Anguish, outcry, huge losses as Kenya Railways reclaims its land
By Standard Team
| February 10th 2021
It all started in June 2019 with a one-month notice from Kenya Railways terminating leases for some of its premises and land.
The following month, traders at Lwang’ni Beach in Kisumu became the first victims of the demolitions in which at least 20 eateries were brought down.
A few of the traders secured spaces at Dunga Beach, about five kilometres south of Lwang’ni, while some moved to other areas within the town, and others shut down businesses for good.
The hotels were known for special dishes of fish served fresh, with their eyes popping. They had been attracting local and international tourists who loved to enjoy their tilapia as a warm, brisk wind blew from Lake Victoria.
“I spent a fortune putting up this structure, and I do not want to remember the story,” says Joyce Okello, the proprietor of Tazama Hotel, which she relocated to Dunga.
Other businesses, which were affected by the demolitions, include TLC, a bar and restaurant associated with former Gem MP Jakoyo Midiwo.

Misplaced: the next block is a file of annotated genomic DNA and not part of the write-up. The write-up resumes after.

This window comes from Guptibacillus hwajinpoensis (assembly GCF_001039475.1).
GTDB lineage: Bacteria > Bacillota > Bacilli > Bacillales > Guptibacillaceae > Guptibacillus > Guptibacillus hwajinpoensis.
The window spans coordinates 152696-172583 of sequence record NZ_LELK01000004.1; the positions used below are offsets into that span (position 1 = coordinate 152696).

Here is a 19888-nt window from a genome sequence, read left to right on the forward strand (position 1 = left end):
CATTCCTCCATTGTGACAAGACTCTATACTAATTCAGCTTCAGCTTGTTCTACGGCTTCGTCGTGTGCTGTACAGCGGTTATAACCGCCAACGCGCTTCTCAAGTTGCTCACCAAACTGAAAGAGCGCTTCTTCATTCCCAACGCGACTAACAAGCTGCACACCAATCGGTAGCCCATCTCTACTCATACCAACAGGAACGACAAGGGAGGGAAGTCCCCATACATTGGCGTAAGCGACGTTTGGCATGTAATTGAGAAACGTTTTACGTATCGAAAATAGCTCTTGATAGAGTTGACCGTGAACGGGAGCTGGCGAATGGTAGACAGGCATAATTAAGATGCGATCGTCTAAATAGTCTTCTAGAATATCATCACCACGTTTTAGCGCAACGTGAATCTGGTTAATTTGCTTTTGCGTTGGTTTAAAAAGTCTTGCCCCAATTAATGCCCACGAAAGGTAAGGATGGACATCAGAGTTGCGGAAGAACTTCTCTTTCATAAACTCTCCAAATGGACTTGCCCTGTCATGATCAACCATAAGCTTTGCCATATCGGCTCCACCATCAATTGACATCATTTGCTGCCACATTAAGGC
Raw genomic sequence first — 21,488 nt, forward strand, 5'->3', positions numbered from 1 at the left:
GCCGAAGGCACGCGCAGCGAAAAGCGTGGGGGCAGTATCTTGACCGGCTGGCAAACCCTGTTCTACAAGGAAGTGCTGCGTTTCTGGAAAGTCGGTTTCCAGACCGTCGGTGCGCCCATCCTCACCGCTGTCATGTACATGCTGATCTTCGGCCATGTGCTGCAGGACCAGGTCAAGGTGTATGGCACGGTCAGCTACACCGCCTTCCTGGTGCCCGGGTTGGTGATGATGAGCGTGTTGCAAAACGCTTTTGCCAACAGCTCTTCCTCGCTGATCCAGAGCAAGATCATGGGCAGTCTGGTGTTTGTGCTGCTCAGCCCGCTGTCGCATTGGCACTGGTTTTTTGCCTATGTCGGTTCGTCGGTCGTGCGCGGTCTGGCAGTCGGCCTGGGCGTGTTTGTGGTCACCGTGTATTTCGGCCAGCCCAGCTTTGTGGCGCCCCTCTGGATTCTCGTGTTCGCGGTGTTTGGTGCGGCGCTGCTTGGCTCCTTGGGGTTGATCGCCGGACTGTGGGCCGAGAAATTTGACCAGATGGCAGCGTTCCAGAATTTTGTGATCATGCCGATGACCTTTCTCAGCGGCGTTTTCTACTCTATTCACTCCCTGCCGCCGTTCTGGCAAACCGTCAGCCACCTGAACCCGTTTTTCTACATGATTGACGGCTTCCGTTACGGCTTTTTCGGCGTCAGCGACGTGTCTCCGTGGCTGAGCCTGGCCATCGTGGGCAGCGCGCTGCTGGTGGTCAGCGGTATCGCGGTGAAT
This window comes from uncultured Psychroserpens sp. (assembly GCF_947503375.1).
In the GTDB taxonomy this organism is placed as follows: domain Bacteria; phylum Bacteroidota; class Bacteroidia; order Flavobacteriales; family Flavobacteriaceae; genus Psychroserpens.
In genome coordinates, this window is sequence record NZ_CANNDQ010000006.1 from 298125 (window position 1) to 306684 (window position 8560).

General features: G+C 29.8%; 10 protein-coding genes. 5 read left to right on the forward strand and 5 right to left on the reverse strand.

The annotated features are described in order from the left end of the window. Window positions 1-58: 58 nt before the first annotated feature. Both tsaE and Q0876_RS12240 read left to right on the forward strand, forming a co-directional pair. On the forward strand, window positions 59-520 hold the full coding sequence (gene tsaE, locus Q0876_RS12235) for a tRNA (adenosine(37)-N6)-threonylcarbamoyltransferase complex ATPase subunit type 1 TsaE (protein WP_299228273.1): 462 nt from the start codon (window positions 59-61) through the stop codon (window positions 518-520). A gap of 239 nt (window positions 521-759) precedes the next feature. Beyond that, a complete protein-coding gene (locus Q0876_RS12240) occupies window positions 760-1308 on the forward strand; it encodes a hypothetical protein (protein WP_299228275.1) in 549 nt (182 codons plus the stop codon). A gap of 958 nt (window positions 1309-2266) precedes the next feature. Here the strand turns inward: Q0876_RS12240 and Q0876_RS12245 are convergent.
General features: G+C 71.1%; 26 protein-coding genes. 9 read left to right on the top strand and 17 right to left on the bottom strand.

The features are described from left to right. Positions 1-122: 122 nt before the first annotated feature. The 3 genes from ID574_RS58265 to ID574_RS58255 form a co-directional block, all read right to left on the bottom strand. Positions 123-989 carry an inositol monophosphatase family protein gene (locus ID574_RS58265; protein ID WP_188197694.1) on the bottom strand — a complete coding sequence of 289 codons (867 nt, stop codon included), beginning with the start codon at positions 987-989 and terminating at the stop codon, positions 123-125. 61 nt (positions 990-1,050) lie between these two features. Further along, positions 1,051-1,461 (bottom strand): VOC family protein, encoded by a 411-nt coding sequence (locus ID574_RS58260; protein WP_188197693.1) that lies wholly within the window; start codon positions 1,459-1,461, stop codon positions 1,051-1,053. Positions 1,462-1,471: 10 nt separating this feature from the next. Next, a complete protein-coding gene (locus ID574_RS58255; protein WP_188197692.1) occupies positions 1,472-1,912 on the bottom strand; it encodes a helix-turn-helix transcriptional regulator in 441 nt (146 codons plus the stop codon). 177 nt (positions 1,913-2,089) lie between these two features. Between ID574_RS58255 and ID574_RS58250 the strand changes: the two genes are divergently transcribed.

These demolitions were soon followed by other demolitions by the Kisumu County Government to pave way for the modernisation of the town.
For the past one year, the county government has targeted grabbed public land and encroached road reserves, with tens of thousands of people counting losses.
Last year, demolitions took place along Ang’awa Street, Jomo Kenyatta Highway, Mosque Road, as well as other access roads connecting the CBD and the outskirts.
Recent demolitions have been witnessed at Kibuye Market, the largest open-air market in the region, which sits on a 12-acre piece of land. This is to pave way for the modernisation of the market.
As a result, a number of traders have been moved to an open ground near Moi Stadium, with some finding alternative spaces along the roads, such as Kachok-Kondele bypass, among others.
Neno Evangelical Church, associated with Pastor James Ng’ang’a, recently fell victim to the demolitions, which affected parts of Mosque Road.
The infrastructural improvement within Kisumu is happening ahead of the Africities Conference set to be hosted in the lakeside city in April next year.
“We are using the authentic map to recover grabbed land and encroached road reserves, but we are providing alternative places for the traders affected,” said acting City Manager Abala Wanga.
Anderson Estate has also been demolished to pave way for the construction of modern housing, while Arina and Makasembo estates are also lined up for the project.
But last month, Governor Anyang' Nyong’o temporarily halted demolitions affecting small-scale traders until the construction of Uhuru Business Park is complete, so as to provide alternative space for the business people.